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Discussion Starter #1
Hi Guys,

I seemed to have run into an issue regarding the coil spring and removing the upper control arm on my '68. Can I use a macpherson spring compressor to pull up the bottom coil?
737320
 

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If you're after getting the upper arm off, I'd say at this point to let off the spring compressor and the spring should relax on out of there. Might need a little wiggle help at the bottom but I believe it will come out. Keep your picture so you have a reference. I think you need to grab a bit lower on the spring when you go to put it back in.
 

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Discussion Starter #3
Ok, thanks. Should I completely decompress the spring after tanking the arm and then reinstall it?
 

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I would never leave the spring compressed after you take it off. Too much potential energy in there. Also, that spring should just pull out from the bottom. Is the upper part of the compressor attached to a coil or the top of the shock tower? As Woodchuck said, you may have to decompress it as you pulling the lower part out, just be careful. Maybe stand to the side just in case!
 

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Discussion Starter #5
If you're after getting the upper arm off, I'd say at this point to let off the spring compressor and the spring should relax on out of there. Might need a little wiggle help at the bottom but I believe it will come out. Keep your picture so you have a reference. I think you need to grab a bit lower on the spring when you go to put it back in.
Thanks! I backed the spring off a little bit and got the control arm out. the spring ended up shifting and i backed the compressor all the way out...so, the spring is out of the car too. Would my best course of action be to set in the spring and compress and then install the control arm?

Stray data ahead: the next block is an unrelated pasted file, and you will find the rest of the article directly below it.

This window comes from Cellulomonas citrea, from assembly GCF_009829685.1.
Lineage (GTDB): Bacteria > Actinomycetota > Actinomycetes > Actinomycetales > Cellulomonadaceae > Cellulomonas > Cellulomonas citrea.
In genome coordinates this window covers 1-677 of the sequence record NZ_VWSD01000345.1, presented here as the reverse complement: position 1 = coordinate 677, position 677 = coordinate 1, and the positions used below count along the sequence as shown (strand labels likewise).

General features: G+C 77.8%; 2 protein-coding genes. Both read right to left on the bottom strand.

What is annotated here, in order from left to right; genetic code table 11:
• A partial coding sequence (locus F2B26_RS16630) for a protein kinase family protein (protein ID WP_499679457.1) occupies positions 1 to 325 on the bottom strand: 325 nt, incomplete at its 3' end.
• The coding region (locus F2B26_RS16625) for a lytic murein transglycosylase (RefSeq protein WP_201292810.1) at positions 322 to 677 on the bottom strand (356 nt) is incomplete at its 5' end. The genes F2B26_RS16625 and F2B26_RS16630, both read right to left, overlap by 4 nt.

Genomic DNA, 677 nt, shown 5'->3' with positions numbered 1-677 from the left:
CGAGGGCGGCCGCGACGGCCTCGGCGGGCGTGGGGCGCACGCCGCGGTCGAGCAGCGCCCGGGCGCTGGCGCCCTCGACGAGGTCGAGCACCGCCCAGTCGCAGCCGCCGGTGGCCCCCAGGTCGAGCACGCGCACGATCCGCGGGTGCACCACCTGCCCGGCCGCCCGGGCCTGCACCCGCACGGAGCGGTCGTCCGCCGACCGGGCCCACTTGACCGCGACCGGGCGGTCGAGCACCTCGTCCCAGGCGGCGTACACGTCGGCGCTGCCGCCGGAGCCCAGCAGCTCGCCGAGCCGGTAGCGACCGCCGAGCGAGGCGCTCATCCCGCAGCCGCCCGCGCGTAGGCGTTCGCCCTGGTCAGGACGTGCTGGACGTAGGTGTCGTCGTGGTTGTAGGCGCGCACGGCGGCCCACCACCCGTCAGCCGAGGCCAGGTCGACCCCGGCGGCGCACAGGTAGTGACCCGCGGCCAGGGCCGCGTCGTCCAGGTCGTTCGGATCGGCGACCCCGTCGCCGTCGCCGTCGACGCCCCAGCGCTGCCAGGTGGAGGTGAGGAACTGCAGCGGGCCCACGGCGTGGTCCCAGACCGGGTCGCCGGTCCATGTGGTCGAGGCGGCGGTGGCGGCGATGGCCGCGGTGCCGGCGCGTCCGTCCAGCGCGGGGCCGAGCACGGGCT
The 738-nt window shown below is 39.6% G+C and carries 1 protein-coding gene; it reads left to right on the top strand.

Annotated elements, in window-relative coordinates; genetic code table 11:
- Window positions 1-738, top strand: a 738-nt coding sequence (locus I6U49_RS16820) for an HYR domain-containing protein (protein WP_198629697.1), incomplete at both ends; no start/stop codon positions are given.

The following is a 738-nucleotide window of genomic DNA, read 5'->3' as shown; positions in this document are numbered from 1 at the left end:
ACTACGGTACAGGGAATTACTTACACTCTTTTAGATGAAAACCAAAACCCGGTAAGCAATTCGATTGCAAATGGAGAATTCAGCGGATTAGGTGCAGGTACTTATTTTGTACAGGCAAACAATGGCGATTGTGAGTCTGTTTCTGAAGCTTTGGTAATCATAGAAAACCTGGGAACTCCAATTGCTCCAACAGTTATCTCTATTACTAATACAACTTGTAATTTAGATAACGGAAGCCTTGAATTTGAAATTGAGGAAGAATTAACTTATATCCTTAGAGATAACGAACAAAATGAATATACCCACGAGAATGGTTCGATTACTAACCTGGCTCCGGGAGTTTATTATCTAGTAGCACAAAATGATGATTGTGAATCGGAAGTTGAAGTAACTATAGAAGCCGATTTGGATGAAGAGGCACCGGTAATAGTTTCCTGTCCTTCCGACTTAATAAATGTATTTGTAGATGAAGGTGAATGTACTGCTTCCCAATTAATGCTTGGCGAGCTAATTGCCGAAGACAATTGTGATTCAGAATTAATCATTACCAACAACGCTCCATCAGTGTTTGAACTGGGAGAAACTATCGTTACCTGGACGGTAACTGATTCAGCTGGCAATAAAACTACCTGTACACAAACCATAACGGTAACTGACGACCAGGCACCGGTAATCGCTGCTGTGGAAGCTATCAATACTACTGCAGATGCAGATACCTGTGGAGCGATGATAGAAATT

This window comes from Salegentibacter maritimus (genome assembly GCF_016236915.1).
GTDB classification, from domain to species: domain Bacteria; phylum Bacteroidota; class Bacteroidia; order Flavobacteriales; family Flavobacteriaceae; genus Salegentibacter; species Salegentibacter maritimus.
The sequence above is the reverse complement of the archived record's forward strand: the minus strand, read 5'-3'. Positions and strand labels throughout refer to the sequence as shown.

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Discussion Starter #6
I would never leave the spring compressed after you take it off. Too much potential energy in there. Also, that spring should just pull out from the bottom. Is the upper part of the compressor attached to a coil or the top of the shock tower? As Woodchuck said, you may have to decompress it as you pulling the lower part out, just be careful. Maybe stand to the side just in case!
Im using the compressor that sits on top of the shock tower.

Thanks, i really hate dealing with the springs! I've done the coil over assembly on my '96 Thunderbird and put in Konis about 15 years ago....physics doesnt care!
 

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I don't like working with springs being held compressed so I would do everything I could without the spring (compressed) in the way. The idea getting it all ready to go as much as possible and doing the spring almost last so as to be actually working with the compressed spring as little as possible. The warnings about springs aren't kidding. If/when one comes loose they tend to do it very suddenly and cause grievous bodily harm to any body parts in their vicinity.
All that said, seen like you need to rotate that compressor down about half a turn more and you should be able to have a bit more room.